UC Davis Health expert available to discuss pancreatic cancer: Why it is so lethal, and why there is hope
The passing of Congressman John Lewis and recent update from Jeopardy host Alex Trebek renew focus on this rare but deadly cancer.
Richard Bold, a leader of the University of California Pancreatic Cancer Consortium and physician-in-chief of the UC Davis Comprehensive Cancer Center, is available to provide comment to the media on pancreatic cancer. This relatively rare type of cancer is one of the most lethal and difficult to treat.
Pancreatic cancer recently claimed the life of civil rights icon Congressman John Lewis. On the previous day, Jeopardy host Alex Trebek provided an update on his progress, saying that if the current treatments for his pancreatic cancer do not work, he will stop.
- As a relatively rare type of cancer, pancreatic cancer does not make the list of top 10 cancers by incidence in the U.S.
- However, it is the 4th leading cause of cancer deaths in the U.S.
- 91% of pancreatic cancer patients do not survive five years.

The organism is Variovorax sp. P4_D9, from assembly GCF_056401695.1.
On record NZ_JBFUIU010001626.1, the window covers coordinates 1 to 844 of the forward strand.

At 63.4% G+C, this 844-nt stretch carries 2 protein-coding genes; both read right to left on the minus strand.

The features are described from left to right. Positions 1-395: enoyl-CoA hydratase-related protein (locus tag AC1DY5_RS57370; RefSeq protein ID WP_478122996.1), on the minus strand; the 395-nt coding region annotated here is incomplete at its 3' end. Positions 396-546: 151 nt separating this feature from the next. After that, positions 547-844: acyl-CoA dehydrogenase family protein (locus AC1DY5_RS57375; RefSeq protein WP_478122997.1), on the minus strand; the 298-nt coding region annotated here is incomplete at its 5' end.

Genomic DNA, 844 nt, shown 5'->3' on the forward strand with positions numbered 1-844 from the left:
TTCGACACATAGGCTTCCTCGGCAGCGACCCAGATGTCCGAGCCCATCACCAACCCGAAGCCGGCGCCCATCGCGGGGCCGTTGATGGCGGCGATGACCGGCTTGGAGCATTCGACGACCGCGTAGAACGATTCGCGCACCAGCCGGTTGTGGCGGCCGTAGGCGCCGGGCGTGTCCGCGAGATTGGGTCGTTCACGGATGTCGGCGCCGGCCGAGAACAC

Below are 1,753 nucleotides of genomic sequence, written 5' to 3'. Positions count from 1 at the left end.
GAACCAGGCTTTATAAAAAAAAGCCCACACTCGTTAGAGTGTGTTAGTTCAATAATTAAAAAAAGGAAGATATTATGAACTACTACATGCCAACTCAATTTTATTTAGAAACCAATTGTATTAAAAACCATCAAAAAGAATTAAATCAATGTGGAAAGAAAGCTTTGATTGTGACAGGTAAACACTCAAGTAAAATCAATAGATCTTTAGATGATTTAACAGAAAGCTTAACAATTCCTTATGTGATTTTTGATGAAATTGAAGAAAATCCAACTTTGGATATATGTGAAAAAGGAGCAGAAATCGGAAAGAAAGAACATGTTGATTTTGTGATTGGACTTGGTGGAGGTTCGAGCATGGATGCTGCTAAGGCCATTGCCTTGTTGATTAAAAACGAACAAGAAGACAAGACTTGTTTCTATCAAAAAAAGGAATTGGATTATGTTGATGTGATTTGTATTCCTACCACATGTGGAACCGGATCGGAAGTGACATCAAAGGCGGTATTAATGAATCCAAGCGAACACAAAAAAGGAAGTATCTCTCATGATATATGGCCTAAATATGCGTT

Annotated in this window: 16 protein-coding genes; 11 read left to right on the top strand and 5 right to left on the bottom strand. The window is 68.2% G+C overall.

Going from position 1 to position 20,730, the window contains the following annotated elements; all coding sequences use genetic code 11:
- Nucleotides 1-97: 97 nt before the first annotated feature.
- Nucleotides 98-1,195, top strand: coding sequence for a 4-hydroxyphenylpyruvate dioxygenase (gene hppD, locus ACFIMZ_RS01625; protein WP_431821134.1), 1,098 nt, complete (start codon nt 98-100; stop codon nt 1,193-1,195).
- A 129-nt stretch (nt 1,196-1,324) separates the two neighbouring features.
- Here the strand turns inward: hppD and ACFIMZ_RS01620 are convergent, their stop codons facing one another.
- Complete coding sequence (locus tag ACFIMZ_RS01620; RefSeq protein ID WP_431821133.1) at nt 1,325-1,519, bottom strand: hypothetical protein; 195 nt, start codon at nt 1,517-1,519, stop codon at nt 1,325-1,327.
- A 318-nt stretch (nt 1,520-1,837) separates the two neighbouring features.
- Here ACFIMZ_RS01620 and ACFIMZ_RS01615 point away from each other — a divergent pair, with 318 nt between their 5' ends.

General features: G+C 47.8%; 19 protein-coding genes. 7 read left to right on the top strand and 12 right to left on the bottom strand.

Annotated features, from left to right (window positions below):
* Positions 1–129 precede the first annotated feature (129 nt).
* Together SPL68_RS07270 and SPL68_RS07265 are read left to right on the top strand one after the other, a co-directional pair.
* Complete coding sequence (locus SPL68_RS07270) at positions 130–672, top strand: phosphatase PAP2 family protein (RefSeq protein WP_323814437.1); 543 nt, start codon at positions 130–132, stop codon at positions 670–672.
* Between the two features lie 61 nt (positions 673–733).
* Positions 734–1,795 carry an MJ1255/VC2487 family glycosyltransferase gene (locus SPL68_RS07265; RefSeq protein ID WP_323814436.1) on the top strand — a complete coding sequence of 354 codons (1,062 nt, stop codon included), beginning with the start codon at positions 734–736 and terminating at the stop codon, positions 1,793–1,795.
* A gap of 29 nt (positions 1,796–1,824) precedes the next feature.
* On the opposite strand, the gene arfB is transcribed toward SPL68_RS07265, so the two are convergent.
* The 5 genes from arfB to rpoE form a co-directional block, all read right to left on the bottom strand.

- Pancreatic cancer is difficult to diagnose early when treatment can be most successful.
- It is one of the few cancers for which survival has not improved substantially over nearly 40 years.
Bold and UC Davis Health scientist Julie Sutcliffe are developing new therapies for pancreatic cancer. The two were recently awarded funding of $4 million by the Pancreatic Cancer Collective as part of a “New Therapies Challenge Grant.” This is the group’s second award for Bold and Sutcliffe, who received an initial grant of $1 million in fall 2018 for research efforts to improve survival for people with pancreatic cancer.
Media Contact: Dr. Bold can be reached via UC Davis Health Senior Public Information Officer Karen Finney, 916-505-2601 (mobile) or email@example.com.